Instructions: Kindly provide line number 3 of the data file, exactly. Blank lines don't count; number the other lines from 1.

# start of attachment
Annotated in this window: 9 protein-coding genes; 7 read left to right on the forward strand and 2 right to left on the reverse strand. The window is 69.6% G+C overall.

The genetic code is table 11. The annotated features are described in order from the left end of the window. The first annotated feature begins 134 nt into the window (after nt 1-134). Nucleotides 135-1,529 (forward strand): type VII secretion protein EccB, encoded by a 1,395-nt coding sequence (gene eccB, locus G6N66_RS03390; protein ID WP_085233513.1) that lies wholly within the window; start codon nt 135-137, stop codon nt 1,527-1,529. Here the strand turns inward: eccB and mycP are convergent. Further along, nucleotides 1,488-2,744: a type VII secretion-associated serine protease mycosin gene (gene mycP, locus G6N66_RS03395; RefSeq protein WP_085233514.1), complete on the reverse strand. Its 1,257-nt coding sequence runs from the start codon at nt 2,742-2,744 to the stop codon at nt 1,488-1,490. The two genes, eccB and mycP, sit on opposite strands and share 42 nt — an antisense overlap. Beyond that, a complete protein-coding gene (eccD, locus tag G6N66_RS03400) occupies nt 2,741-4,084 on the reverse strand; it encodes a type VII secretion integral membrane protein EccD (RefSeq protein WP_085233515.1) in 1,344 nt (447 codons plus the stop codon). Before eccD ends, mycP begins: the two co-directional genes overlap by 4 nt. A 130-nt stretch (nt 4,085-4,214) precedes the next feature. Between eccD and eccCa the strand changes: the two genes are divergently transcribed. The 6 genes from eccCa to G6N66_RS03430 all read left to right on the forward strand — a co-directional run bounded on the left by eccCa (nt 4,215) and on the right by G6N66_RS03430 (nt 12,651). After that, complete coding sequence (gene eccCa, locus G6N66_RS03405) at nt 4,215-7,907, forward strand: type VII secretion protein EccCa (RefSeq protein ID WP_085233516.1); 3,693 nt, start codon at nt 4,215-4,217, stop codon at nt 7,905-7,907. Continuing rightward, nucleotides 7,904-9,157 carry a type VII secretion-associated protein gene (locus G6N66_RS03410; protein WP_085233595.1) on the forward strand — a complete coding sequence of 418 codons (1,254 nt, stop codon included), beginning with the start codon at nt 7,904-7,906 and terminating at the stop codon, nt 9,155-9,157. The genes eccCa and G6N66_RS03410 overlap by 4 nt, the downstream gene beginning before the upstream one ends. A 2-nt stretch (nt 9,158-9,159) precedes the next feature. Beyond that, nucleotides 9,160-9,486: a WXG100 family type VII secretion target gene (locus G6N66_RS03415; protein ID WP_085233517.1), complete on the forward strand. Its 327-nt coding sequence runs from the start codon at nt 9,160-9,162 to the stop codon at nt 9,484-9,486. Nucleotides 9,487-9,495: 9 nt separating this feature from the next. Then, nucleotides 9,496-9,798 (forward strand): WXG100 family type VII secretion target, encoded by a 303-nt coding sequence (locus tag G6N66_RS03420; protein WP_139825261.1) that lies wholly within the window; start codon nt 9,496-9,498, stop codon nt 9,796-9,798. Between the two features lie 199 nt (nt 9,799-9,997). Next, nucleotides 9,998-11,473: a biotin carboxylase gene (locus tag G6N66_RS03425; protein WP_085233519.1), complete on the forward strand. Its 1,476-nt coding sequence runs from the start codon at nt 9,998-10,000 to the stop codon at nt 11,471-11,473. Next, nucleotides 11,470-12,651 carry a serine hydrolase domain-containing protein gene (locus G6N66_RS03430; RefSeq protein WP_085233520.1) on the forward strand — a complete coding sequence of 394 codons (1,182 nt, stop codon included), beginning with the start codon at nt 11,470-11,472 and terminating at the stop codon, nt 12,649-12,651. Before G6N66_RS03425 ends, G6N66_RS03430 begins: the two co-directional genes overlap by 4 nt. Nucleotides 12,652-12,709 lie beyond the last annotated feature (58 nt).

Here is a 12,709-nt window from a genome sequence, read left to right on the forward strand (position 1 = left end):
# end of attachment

Here is a 12,709-nt window from a genome sequence, read left to right on the forward strand (position 1 = left end):